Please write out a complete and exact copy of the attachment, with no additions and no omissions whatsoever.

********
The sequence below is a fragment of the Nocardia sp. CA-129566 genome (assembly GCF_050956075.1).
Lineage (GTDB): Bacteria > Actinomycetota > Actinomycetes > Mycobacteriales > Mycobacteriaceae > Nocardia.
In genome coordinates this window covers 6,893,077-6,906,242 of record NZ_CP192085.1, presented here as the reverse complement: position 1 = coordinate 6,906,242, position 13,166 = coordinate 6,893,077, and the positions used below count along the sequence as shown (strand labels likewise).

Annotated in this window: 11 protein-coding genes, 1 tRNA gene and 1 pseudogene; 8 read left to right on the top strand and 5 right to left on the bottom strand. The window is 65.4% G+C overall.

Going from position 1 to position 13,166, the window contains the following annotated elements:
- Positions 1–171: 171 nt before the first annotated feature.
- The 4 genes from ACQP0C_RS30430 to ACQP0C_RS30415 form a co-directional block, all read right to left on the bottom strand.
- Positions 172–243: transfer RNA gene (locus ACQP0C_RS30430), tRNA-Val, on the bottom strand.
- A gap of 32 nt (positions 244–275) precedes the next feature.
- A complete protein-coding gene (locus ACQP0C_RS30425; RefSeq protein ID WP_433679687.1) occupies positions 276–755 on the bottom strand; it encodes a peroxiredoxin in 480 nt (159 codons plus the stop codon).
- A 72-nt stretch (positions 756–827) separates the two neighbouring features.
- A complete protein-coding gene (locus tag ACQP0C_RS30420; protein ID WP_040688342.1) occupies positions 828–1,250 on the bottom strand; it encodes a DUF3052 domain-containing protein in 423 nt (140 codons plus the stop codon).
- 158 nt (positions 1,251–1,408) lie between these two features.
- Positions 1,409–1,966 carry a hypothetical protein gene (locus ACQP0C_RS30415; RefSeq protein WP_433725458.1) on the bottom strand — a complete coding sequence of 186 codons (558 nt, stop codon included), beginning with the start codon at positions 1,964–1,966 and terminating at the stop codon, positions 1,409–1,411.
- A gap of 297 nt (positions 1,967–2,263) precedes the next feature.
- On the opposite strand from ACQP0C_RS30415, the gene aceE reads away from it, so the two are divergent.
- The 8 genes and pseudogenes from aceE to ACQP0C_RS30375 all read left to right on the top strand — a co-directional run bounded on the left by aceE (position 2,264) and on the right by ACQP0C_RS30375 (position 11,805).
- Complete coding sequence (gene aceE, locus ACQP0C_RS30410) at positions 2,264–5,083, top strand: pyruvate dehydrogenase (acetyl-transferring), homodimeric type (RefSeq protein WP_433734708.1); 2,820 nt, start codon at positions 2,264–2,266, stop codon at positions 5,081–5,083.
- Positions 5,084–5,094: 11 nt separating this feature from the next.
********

The sequence below is a fragment of the Nocardia sp. CA-129566 genome (assembly GCF_050956075.1).
Lineage (GTDB): Bacteria > Actinomycetota > Actinomycetes > Mycobacteriales > Mycobacteriaceae > Nocardia.
In genome coordinates this window covers 6,893,077-6,906,242 of record NZ_CP192085.1, presented here as the reverse complement: position 1 = coordinate 6,906,242, position 13,166 = coordinate 6,893,077, and the positions used below count along the sequence as shown (strand labels likewise).

Annotated in this window: 11 protein-coding genes, 1 tRNA gene and 1 pseudogene; 8 read left to right on the top strand and 5 right to left on the bottom strand. The window is 65.4% G+C overall.

Going from position 1 to position 13,166, the window contains the following annotated elements:
- Positions 1–171: 171 nt before the first annotated feature.
- The 4 genes from ACQP0C_RS30430 to ACQP0C_RS30415 form a co-directional block, all read right to left on the bottom strand.
- Positions 172–243: transfer RNA gene (locus ACQP0C_RS30430), tRNA-Val, on the bottom strand.
- A gap of 32 nt (positions 244–275) precedes the next feature.
- A complete protein-coding gene (locus ACQP0C_RS30425; RefSeq protein ID WP_433679687.1) occupies positions 276–755 on the bottom strand; it encodes a peroxiredoxin in 480 nt (159 codons plus the stop codon).
- A 72-nt stretch (positions 756–827) separates the two neighbouring features.
- A complete protein-coding gene (locus tag ACQP0C_RS30420; protein ID WP_040688342.1) occupies positions 828–1,250 on the bottom strand; it encodes a DUF3052 domain-containing protein in 423 nt (140 codons plus the stop codon).
- 158 nt (positions 1,251–1,408) lie between these two features.
- Positions 1,409–1,966 carry a hypothetical protein gene (locus ACQP0C_RS30415; RefSeq protein WP_433725458.1) on the bottom strand — a complete coding sequence of 186 codons (558 nt, stop codon included), beginning with the start codon at positions 1,964–1,966 and terminating at the stop codon, positions 1,409–1,411.
- A gap of 297 nt (positions 1,967–2,263) precedes the next feature.
- On the opposite strand from ACQP0C_RS30415, the gene aceE reads away from it, so the two are divergent.
- The 8 genes and pseudogenes from aceE to ACQP0C_RS30375 all read left to right on the top strand — a co-directional run bounded on the left by aceE (position 2,264) and on the right by ACQP0C_RS30375 (position 11,805).
- Complete coding sequence (gene aceE, locus ACQP0C_RS30410) at positions 2,264–5,083, top strand: pyruvate dehydrogenase (acetyl-transferring), homodimeric type (RefSeq protein WP_433734708.1); 2,820 nt, start codon at positions 2,264–2,266, stop codon at positions 5,081–5,083.
- Positions 5,084–5,094: 11 nt separating this feature from the next.